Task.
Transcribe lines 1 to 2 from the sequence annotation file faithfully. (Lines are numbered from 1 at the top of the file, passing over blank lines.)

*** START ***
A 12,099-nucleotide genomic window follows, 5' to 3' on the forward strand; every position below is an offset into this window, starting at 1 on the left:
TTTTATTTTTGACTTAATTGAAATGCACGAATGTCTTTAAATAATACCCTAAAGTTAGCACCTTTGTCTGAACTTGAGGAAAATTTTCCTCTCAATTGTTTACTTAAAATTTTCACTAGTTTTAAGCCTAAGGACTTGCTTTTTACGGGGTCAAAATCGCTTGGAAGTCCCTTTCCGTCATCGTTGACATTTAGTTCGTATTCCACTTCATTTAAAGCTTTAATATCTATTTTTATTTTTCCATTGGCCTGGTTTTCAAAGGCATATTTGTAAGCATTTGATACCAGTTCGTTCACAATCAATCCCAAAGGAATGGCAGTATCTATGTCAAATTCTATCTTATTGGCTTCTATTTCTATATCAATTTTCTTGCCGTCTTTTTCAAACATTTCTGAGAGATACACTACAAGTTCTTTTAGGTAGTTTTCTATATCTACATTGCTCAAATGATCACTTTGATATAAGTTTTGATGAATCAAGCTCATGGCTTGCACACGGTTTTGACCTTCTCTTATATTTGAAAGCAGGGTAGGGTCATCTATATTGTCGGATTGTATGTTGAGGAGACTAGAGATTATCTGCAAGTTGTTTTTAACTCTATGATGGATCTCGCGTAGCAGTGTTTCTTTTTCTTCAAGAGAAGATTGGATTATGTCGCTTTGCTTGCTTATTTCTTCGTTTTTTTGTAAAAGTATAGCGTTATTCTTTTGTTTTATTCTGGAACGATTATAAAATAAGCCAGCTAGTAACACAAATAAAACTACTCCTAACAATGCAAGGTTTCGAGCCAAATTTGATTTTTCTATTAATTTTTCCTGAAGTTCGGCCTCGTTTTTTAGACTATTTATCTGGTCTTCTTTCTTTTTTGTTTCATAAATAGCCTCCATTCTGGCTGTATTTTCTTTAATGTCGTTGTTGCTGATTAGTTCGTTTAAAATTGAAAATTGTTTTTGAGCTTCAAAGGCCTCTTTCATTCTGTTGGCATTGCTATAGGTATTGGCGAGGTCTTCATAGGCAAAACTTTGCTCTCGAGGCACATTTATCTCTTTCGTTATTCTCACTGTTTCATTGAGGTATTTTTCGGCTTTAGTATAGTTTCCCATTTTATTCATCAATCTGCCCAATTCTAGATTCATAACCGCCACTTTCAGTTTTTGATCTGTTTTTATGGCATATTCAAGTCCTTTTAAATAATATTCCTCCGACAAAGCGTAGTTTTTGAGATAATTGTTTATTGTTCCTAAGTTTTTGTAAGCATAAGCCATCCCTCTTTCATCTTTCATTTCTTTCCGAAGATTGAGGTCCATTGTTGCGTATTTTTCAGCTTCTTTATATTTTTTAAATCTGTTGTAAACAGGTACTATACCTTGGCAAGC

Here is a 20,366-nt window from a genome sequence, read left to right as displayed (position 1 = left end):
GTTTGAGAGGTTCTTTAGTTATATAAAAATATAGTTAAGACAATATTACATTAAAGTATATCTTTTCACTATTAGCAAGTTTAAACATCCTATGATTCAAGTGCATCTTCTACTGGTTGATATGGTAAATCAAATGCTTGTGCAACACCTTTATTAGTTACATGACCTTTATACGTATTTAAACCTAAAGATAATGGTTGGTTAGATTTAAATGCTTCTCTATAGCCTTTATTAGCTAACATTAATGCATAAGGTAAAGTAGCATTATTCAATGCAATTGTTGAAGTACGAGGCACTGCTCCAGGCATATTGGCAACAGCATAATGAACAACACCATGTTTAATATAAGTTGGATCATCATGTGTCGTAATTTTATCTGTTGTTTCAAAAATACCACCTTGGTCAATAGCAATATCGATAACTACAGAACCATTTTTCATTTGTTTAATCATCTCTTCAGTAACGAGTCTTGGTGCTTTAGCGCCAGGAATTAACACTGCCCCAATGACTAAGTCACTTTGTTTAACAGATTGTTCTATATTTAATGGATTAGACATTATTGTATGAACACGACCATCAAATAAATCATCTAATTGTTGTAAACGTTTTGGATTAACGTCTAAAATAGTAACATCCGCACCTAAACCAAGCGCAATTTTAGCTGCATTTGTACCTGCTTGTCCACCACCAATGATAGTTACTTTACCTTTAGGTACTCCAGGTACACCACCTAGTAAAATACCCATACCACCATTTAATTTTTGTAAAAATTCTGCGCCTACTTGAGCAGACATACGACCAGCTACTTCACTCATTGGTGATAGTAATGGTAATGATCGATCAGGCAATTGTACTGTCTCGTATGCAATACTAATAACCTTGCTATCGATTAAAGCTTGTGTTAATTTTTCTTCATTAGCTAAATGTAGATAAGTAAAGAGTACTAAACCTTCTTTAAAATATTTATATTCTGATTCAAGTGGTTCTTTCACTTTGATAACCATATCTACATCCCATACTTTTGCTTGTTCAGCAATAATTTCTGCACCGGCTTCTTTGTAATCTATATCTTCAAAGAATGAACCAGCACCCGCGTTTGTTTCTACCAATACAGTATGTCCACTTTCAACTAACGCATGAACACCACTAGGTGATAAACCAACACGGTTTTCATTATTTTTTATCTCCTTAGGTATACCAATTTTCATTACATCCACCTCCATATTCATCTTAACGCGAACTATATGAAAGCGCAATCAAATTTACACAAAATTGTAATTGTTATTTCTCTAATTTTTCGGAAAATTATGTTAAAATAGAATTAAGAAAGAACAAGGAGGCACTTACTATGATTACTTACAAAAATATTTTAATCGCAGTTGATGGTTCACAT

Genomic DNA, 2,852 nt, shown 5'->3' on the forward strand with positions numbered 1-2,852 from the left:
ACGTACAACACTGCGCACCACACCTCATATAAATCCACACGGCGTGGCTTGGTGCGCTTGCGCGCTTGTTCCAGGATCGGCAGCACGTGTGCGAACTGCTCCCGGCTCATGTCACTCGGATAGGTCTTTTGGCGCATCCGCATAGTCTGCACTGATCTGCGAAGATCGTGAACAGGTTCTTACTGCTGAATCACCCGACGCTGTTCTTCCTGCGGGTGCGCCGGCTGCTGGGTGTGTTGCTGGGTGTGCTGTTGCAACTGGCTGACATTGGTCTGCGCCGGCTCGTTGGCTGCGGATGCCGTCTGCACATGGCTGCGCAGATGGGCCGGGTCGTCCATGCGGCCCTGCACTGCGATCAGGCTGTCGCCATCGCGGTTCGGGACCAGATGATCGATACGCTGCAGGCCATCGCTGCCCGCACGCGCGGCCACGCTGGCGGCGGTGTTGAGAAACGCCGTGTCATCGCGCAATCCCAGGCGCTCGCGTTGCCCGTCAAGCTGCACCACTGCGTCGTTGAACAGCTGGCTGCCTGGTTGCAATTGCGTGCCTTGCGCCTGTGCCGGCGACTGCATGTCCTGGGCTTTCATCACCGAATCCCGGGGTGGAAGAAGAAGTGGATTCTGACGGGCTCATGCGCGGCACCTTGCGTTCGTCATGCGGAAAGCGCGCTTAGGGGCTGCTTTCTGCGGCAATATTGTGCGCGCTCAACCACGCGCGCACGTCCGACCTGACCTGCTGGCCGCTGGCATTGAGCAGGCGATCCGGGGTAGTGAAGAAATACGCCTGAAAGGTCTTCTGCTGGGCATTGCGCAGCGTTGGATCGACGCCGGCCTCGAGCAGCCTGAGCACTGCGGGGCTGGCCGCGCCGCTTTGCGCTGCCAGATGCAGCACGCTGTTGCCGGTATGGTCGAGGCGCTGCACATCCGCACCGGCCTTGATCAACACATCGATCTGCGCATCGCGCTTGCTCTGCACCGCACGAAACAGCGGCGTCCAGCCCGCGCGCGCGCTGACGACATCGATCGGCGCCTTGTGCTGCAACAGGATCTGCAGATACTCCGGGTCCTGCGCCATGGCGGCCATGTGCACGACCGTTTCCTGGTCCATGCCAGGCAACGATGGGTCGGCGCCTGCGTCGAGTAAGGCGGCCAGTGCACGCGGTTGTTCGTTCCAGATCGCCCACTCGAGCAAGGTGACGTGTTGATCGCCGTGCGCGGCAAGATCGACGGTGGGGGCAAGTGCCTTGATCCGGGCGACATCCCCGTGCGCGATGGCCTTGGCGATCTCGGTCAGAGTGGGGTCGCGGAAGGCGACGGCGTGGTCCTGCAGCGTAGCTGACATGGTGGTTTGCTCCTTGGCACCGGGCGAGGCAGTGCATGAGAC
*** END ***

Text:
A 12,099-nucleotide genomic window follows, 5' to 3' on the forward strand; every position below is an offset into this window, starting at 1 on the left:
TTTTATTTTTGACTTAATTGAAATGCACGAATGTCTTTAAATAATACCCTAAAGTTAGCACCTTTGTCTGAACTTGAGGAAAATTTTCCTCTCAATTGTTTACTTAAAATTTTCACTAGTTTTAAGCCTAAGGACTTGCTTTTTACGGGGTCAAAATCGCTTGGAAGTCCCTTTCCGTCATCGTTGACATTTAGTTCGTATTCCACTTCATTTAAAGCTTTAATATCTATTTTTATTTTTCCATTGGCCTGGTTTTCAAAGGCATATTTGTAAGCATTTGATACCAGTTCGTTCACAATCAATCCCAAAGGAATGGCAGTATCTATGTCAAATTCTATCTTATTGGCTTCTATTTCTATATCAATTTTCTTGCCGTCTTTTTCAAACATTTCTGAGAGATACACTACAAGTTCTTTTAGGTAGTTTTCTATATCTACATTGCTCAAATGATCACTTTGATATAAGTTTTGATGAATCAAGCTCATGGCTTGCACACGGTTTTGACCTTCTCTTATATTTGAAAGCAGGGTAGGGTCATCTATATTGTCGGATTGTATGTTGAGGAGACTAGAGATTATCTGCAAGTTGTTTTTAACTCTATGATGGATCTCGCGTAGCAGTGTTTCTTTTTCTTCAAGAGAAGATTGGATTATGTCGCTTTGCTTGCTTATTTCTTCGTTTTTTTGTAAAAGTATAGCGTTATTCTTTTGTTTTATTCTGGAACGATTATAAAATAAGCCAGCTAGTAACACAAATAAAACTACTCCTAACAATGCAAGGTTTCGAGCCAAATTTGATTTTTCTATTAATTTTTCCTGAAGTTCGGCCTCGTTTTTTAGACTATTTATCTGGTCTTCTTTCTTTTTTGTTTCATAAATAGCCTCCATTCTGGCTGTATTTTCTTTAATGTCGTTGTTGCTGATTAGTTCGTTTAAAATTGAAAATTGTTTTTGAGCTTCAAAGGCCTCTTTCATTCTGTTGGCATTGCTATAGGTATTGGCGAGGTCTTCATAGGCAAAACTTTGCTCTCGAGGCACATTTATCTCTTTCGTTATTCTCACTGTTTCATTGAGGTATTTTTCGGCTTTAGTATAGTTTCCCATTTTATTCATCAATCTGCCCAATTCTAGATTCATAACCGCCACTTTCAGTTTTTGATCTGTTTTTATGGCATATTCAAGTCCTTTTAAATAATATTCCTCCGACAAAGCGTAGTTTTTGAGATAATTGTTTATTGTTCCTAAGTTTTTGTAAGCATAAGCCATCCCTCTTTCATCTTTCATTTCTTTCCGAAGATTGAGGTCCATTGTTGCGTATTTTTCAGCTTCTTTATATTTTTTAAATCTGTTGTAAACAGGTACTATACCTTGGCAAGC